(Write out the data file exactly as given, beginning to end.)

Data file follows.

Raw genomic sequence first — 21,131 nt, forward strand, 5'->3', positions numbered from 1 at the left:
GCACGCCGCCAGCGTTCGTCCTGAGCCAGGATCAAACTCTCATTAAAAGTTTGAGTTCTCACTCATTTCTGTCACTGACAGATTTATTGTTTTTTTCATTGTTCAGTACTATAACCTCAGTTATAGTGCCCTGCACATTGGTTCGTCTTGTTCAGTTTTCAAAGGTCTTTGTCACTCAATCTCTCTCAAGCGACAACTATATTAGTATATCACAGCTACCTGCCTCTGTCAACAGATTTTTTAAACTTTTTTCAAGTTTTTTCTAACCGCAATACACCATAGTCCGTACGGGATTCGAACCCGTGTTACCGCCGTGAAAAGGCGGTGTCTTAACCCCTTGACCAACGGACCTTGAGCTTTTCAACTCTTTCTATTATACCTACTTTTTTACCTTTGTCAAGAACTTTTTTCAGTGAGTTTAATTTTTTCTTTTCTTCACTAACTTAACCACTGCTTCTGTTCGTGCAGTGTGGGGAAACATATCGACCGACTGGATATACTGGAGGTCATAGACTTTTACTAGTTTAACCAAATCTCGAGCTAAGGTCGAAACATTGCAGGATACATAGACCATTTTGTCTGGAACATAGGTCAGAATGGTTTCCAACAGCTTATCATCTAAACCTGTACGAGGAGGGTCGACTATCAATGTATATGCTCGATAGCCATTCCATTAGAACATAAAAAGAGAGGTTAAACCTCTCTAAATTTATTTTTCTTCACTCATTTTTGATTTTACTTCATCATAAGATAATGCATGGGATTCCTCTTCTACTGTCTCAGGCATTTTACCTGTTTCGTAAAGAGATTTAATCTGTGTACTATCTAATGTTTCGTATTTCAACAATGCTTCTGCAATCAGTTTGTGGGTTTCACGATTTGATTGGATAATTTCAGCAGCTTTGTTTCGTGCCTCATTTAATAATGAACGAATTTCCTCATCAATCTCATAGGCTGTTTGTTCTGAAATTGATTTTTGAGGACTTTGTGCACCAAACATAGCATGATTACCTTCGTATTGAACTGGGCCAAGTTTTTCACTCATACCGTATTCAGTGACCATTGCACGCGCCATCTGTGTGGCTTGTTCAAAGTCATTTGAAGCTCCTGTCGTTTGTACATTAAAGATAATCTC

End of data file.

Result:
Raw genomic sequence first — 21,131 nt, forward strand, 5'->3', positions numbered from 1 at the left:
GCACGCCGCCAGCGTTCGTCCTGAGCCAGGATCAAACTCTCATTAAAAGTTTGAGTTCTCACTCATTTCTGTCACTGACAGATTTATTGTTTTTTTCATTGTTCAGTACTATAACCTCAGTTATAGTGCCCTGCACATTGGTTCGTCTTGTTCAGTTTTCAAAGGTCTTTGTCACTCAATCTCTCTCAAGCGACAACTATATTAGTATATCACAGCTACCTGCCTCTGTCAACAGATTTTTTAAACTTTTTTCAAGTTTTTTCTAACCGCAATACACCATAGTCCGTACGGGATTCGAACCCGTGTTACCGCCGTGAAAAGGCGGTGTCTTAACCCCTTGACCAACGGACCTTGAGCTTTTCAACTCTTTCTATTATACCTACTTTTTTACCTTTGTCAAGAACTTTTTTCAGTGAGTTTAATTTTTTCTTTTCTTCACTAACTTAACCACTGCTTCTGTTCGTGCAGTGTGGGGAAACATATCGACCGACTGGATATACTGGAGGTCATAGACTTTTACTAGTTTAACCAAATCTCGAGCTAAGGTCGAAACATTGCAGGATACATAGACCATTTTGTCTGGAACATAGGTCAGAATGGTTTCCAACAGCTTATCATCTAAACCTGTACGAGGAGGGTCGACTATCAATGTATATGCTCGATAGCCATTCCATTAGAACATAAAAAGAGAGGTTAAACCTCTCTAAATTTATTTTTCTTCACTCATTTTTGATTTTACTTCATCATAAGATAATGCATGGGATTCCTCTTCTACTGTCTCAGGCATTTTACCTGTTTCGTAAAGAGATTTAATCTGTGTACTATCTAATGTTTCGTATTTCAACAATGCTTCTGCAATCAGTTTGTGGGTTTCACGATTTGATTGGATAATTTCAGCAGCTTTGTTTCGTGCCTCATTTAATAATGAACGAATTTCCTCATCAATCTCATAGGCTGTTTGTTCTGAAATTGATTTTTGAGGACTTTGTGCACCAAACATAGCATGATTACCTTCGTATTGAACTGGGCCAAGTTTTTCACTCATACCGTATTCAGTGACCATTGCACGCGCCATCTGTGTGGCTTGTTCAAAGTCATTTGAAGCTCCTGTCGTTTGTACATTAAAGATAATCTC